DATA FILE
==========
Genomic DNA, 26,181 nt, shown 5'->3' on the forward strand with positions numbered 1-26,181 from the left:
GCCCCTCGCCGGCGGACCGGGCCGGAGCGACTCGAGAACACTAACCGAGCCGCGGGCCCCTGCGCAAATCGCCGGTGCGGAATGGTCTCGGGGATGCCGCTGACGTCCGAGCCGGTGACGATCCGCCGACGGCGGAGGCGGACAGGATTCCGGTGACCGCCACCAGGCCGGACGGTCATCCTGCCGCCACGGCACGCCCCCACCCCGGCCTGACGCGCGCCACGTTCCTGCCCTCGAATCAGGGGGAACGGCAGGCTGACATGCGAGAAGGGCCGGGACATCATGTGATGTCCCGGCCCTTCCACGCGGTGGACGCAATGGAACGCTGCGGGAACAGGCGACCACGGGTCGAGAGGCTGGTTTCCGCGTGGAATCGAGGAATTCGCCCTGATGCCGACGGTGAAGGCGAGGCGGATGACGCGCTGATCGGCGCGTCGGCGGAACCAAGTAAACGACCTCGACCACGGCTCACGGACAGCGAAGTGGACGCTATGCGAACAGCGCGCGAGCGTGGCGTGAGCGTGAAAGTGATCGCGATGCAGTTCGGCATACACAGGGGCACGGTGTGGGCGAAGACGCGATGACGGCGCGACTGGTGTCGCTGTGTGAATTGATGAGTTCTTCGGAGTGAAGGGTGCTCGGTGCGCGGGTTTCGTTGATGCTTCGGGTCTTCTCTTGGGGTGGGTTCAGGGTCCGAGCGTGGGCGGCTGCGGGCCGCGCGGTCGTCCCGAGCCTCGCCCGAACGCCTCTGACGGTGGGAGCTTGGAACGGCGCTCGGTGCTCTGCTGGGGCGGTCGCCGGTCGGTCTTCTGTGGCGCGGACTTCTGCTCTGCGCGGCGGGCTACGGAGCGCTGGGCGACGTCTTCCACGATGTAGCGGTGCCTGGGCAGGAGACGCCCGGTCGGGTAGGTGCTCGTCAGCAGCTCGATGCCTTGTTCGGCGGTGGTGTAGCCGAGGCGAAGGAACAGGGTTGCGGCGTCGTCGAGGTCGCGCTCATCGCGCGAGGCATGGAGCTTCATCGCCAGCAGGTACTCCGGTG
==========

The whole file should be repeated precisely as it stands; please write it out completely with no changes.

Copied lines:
Genomic DNA, 26,181 nt, shown 5'->3' on the forward strand with positions numbered 1-26,181 from the left:
GCCCCTCGCCGGCGGACCGGGCCGGAGCGACTCGAGAACACTAACCGAGCCGCGGGCCCCTGCGCAAATCGCCGGTGCGGAATGGTCTCGGGGATGCCGCTGACGTCCGAGCCGGTGACGATCCGCCGACGGCGGAGGCGGACAGGATTCCGGTGACCGCCACCAGGCCGGACGGTCATCCTGCCGCCACGGCACGCCCCCACCCCGGCCTGACGCGCGCCACGTTCCTGCCCTCGAATCAGGGGGAACGGCAGGCTGACATGCGAGAAGGGCCGGGACATCATGTGATGTCCCGGCCCTTCCACGCGGTGGACGCAATGGAACGCTGCGGGAACAGGCGACCACGGGTCGAGAGGCTGGTTTCCGCGTGGAATCGAGGAATTCGCCCTGATGCCGACGGTGAAGGCGAGGCGGATGACGCGCTGATCGGCGCGTCGGCGGAACCAAGTAAACGACCTCGACCACGGCTCACGGACAGCGAAGTGGACGCTATGCGAACAGCGCGCGAGCGTGGCGTGAGCGTGAAAGTGATCGCGATGCAGTTCGGCATACACAGGGGCACGGTGTGGGCGAAGACGCGATGACGGCGCGACTGGTGTCGCTGTGTGAATTGATGAGTTCTTCGGAGTGAAGGGTGCTCGGTGCGCGGGTTTCGTTGATGCTTCGGGTCTTCTCTTGGGGTGGGTTCAGGGTCCGAGCGTGGGCGGCTGCGGGCCGCGCGGTCGTCCCGAGCCTCGCCCGAACGCCTCTGACGGTGGGAGCTTGGAACGGCGCTCGGTGCTCTGCTGGGGCGGTCGCCGGTCGGTCTTCTGTGGCGCGGACTTCTGCTCTGCGCGGCGGGCTACGGAGCGCTGGGCGACGTCTTCCACGATGTAGCGGTGCCTGGGCAGGAGACGCCCGGTCGGGTAGGTGCTCGTCAGCAGCTCGATGCCTTGTTCGGCGGTGGTGTAGCCGAGGCGAAGGAACAGGGTTGCGGCGTCGTCGAGGTCGCGCTCATCGCGCGAGGCATGGAGCTTCATCGCCAGCAGGTACTCCGGTG